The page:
This review appears in our Summer 2019 issue, out now! Subscribe to receive a copy of this issue in your mailbox. 

Discussed in this essay: Being Numerous: Essays on Non-Fascist Life, by Natasha Lennard. Verso, 2019. 144 pages.

NATASHA LENNARD’S Being Numerous: Essays on Non-Fascist Life is an urgently written collection of essays—some personal, some journalistic, and some combining both approaches—that explore what it means to live a non-fascist life, and whether such a life is possible at all. Fascism is not, Lennard reminds us, a mass politic that materializes suddenly, ushered in by a calculating and charismatic strongman (or, as one might imagine today, by an equally dangerous cruel and blundering one). Rather, fascism is a material coalescence of ideas and ideologies that order and dictate behavior to maintain a dominant, dominating social order. As Lennard lays out in eleven investigations into love and marriage, desire, suicide, the forms and function of protest, and the visual landscape of atrocity, everything presents fascistic potential.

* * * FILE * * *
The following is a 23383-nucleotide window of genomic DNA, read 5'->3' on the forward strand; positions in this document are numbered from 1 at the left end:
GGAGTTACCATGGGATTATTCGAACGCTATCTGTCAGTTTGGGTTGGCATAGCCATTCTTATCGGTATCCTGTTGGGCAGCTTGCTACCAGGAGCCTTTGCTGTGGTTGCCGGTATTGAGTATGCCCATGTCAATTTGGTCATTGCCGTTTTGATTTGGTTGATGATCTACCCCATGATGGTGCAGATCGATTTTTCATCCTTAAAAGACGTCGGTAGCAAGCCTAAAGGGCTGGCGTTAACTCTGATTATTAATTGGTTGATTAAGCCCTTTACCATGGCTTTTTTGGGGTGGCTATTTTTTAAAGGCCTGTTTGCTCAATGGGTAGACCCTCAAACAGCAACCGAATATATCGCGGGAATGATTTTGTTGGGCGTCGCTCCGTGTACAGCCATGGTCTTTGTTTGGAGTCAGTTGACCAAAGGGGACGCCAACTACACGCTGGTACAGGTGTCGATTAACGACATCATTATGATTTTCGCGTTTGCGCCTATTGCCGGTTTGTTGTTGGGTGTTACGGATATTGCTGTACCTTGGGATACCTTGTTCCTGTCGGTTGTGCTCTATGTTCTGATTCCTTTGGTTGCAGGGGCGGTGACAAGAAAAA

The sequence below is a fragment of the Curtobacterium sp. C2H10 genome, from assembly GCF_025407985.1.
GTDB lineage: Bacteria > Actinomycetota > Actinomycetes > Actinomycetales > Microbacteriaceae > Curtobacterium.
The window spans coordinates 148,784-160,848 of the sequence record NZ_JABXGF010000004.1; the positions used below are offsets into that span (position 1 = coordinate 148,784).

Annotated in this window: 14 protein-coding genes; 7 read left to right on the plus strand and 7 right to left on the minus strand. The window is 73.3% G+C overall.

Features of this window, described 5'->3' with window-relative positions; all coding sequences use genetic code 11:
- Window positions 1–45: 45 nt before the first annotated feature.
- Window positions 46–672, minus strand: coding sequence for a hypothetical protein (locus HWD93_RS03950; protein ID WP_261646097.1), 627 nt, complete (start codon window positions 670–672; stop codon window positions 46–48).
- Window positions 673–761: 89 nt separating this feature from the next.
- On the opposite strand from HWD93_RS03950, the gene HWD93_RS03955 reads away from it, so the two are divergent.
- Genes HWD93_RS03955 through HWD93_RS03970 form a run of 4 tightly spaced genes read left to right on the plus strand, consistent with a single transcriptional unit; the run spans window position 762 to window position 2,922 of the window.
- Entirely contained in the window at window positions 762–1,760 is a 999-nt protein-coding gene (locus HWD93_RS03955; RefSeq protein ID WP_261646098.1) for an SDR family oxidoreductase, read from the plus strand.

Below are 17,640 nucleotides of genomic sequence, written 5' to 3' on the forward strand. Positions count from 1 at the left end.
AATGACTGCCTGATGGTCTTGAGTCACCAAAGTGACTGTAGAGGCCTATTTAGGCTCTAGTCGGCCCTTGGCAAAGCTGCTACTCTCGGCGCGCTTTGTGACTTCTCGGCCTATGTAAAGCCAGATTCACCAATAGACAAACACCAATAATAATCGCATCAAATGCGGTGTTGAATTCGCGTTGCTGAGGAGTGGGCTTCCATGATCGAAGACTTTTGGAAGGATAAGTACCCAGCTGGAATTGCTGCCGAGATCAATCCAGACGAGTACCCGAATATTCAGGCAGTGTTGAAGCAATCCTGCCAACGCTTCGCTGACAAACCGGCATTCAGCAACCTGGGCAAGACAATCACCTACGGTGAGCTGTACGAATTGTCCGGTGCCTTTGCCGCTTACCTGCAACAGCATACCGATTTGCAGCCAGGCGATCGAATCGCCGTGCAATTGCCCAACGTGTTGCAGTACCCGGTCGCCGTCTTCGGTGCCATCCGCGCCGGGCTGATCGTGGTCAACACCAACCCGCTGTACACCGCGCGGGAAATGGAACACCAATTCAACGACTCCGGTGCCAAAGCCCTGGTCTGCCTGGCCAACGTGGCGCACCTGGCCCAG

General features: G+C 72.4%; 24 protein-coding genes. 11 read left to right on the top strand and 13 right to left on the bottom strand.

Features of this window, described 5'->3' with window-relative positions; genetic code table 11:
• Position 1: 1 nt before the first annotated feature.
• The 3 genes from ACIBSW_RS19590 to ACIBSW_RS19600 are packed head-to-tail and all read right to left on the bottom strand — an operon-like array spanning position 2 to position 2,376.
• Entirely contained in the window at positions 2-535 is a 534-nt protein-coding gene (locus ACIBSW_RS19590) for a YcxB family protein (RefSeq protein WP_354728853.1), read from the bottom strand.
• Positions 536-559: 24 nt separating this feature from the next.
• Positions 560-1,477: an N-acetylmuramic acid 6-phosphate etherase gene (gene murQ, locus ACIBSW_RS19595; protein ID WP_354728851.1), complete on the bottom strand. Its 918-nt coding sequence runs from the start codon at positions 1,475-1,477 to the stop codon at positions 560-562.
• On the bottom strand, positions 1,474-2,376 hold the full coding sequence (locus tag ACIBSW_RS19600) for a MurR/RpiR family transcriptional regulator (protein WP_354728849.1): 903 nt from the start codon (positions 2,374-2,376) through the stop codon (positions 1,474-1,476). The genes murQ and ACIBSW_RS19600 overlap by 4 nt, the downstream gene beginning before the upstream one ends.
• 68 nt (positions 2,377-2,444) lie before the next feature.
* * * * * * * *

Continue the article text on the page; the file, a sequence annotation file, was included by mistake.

This is not to say that Lennard isn’t interested in the rise of Trump. But to her, he is no historical anomaly. The book’s introduction begins with the evening of the 2016 presidential election, the result of which jarred many from their ahistorical belief in linear progress, exemplified by the beautiful black family then about to exit the White House. In the essays that follow, Lennard goes on to describe how liberals’ befuddled braying that “this isn’t our America” shows that they have missed the reality that “the current growth of fascism” is not “a diversion antithetical to liberal capitalism.” On the contrary, the framework of liberalism is inherently susceptible and complementary to fascism’s rise.